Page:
More Than a Monologue: Sexual Diversity and the Catholic Church - Vol. 1

By Christine Firer Hinze; J. Patrick Hornbeck II | Go to book overview

9 Lord, I Am (Not) Worthy
to Receive You

WINNIE S. VARGHESE

St. Mark’s Church-in the-Bowery, New York Cit y

Dignus est.

I am an Episcopalian, a chaplain, and priest.

A few years ago, I attended a meeting in Detroit, Michigan, about our church’s response to a proposal for a “covenant” for the global Anglican Communion. The Episcopal Church is a member of the Anglican Communion, a worldwide fellowship of Christians, predominantly the legacy of the British Empire. There were a lot of us around the table considering what The Episcopal Church could do in response to the proposal for a covenant, which many understood to have the potential to establish a single authoritative magisterium for the Anglican Communion. As you can imagine, this was a troubling idea for many. At one point in our deliberations, a representative of the Virgin Islands lightened the mood and made a point by telling us a joke. The joke, which our colleague attributed to the bishop of Honduras, clarified something about who we are as Episcopalians and how we approach the topic of sexual diversity within and around the church. There was a hurricane in Honduras. It was a terrible disaster, and more was coming. A member of the media asks an evangelical pastor: “What does it mean, what is God saying to us?” The evangelical pastor replies, “The people should return to God, confess their sins, and return to God.” He asks the Roman Catholic bishop: “What is God saying to us?” The Roman Catholic bishop responds, “The people should return to the church, confess their sins, and return to God.” Finally, he asks the Episcopal bishop: “What is God saying to us?” And the Episcopal bishop says, “It is hurricane season.”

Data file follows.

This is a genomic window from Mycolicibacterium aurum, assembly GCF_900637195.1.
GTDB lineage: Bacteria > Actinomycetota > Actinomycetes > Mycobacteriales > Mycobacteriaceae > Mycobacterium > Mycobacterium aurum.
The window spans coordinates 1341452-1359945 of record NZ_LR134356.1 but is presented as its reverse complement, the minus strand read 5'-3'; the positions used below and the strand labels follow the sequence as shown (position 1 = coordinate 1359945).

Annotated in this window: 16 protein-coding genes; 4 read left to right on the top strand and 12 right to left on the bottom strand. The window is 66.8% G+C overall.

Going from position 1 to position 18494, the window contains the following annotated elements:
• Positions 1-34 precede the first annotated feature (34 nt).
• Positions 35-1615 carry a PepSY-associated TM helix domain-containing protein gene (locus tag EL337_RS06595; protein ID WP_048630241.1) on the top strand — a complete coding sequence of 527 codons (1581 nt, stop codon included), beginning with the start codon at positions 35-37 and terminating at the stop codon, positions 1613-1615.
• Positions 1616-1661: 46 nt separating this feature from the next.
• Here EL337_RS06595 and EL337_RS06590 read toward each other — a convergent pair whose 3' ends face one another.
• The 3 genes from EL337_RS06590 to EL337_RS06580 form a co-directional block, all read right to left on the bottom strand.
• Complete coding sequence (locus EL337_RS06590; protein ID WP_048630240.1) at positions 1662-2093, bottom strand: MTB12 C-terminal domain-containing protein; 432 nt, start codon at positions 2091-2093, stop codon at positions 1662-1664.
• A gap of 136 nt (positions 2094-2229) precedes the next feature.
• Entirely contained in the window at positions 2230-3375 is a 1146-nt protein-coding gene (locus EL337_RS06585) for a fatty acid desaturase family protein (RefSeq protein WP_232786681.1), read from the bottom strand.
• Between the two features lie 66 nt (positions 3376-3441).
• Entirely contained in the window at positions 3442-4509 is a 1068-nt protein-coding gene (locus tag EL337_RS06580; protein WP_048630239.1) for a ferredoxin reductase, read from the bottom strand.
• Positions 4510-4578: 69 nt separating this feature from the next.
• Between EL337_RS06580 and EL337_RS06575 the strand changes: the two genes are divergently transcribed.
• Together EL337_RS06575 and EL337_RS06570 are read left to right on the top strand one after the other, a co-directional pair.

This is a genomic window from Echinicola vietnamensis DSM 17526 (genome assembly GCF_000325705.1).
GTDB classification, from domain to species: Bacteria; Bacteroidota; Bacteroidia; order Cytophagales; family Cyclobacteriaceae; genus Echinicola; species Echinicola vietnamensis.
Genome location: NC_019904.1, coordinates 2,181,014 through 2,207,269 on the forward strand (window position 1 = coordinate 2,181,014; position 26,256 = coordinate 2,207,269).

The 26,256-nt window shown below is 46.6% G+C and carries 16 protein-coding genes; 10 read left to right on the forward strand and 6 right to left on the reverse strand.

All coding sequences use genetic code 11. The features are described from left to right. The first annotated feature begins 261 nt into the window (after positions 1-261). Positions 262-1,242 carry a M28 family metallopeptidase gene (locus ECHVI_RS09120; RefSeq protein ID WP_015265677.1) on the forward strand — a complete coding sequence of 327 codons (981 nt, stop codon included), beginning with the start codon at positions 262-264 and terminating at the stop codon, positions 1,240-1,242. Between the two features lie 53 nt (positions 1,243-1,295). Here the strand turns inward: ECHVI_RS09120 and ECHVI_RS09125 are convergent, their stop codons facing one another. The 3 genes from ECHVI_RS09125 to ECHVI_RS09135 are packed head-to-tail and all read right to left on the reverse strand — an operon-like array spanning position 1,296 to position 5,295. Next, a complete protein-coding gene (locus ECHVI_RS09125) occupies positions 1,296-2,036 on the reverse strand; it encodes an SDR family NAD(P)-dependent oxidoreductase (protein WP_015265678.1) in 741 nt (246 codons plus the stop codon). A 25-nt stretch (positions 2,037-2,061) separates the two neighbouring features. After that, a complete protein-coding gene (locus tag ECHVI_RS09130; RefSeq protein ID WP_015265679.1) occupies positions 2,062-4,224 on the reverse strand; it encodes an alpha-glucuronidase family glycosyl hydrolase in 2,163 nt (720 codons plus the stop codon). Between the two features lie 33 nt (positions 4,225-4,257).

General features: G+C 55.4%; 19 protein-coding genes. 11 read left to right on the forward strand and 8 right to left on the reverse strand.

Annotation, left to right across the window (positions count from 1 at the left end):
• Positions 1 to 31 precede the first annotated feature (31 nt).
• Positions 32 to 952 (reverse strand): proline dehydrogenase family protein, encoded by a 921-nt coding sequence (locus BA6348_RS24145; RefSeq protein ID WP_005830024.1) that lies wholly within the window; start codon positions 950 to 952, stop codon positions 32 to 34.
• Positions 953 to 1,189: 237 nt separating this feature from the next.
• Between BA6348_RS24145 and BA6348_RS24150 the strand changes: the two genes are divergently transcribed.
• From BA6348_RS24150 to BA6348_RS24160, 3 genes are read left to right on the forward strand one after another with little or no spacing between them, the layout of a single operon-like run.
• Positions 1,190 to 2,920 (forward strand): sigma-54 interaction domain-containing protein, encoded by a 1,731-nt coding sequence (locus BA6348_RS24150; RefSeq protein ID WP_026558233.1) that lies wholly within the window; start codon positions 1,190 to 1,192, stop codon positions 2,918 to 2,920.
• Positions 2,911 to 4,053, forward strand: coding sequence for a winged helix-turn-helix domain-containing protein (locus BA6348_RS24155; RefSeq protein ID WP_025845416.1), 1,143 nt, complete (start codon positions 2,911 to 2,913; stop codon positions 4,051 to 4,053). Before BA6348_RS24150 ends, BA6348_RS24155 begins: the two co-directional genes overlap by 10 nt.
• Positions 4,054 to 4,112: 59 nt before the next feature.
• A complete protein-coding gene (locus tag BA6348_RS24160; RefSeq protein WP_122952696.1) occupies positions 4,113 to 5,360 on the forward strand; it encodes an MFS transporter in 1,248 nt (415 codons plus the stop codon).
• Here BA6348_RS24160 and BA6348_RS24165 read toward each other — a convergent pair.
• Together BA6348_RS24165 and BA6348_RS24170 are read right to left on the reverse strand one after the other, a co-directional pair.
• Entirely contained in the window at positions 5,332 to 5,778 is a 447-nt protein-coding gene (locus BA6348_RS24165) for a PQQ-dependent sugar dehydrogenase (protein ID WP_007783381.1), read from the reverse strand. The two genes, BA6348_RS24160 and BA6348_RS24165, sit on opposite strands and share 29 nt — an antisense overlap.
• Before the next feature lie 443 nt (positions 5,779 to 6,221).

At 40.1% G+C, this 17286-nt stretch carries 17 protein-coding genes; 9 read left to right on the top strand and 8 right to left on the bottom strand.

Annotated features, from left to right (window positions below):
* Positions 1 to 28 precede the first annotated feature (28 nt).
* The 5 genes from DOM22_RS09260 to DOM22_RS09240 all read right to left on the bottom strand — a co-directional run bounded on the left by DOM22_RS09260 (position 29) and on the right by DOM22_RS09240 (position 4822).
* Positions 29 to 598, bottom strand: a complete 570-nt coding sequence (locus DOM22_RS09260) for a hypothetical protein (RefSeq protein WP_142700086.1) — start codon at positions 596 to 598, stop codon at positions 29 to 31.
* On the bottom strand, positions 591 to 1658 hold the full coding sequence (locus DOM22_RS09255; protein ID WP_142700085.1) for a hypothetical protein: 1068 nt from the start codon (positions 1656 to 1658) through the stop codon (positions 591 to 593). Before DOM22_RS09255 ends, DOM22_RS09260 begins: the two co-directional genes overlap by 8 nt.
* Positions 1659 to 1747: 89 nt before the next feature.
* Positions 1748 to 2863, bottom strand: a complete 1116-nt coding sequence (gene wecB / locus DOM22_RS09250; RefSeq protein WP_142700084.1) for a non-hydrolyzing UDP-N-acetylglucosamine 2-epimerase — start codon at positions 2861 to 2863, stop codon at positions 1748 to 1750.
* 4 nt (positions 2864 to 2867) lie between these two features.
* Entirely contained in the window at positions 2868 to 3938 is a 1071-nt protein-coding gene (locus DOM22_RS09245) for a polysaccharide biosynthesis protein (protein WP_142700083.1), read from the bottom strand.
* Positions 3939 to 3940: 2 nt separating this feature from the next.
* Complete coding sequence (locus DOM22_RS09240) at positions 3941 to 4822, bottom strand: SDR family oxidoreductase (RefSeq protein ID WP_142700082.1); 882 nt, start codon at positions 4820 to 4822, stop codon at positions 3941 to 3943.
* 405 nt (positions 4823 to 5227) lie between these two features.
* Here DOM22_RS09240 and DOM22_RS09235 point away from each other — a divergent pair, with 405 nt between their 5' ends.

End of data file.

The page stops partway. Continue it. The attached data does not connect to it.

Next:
The discernible realm of nature is a space we live comfortably within as Episcopalians. In seeking truth we, like Roman Catholics, are comfortable engaging the sciences and society’s best tools of discernment in order to discover more about the truths or principles that define creation and thereby reveal to us more of the Creator.

-96-

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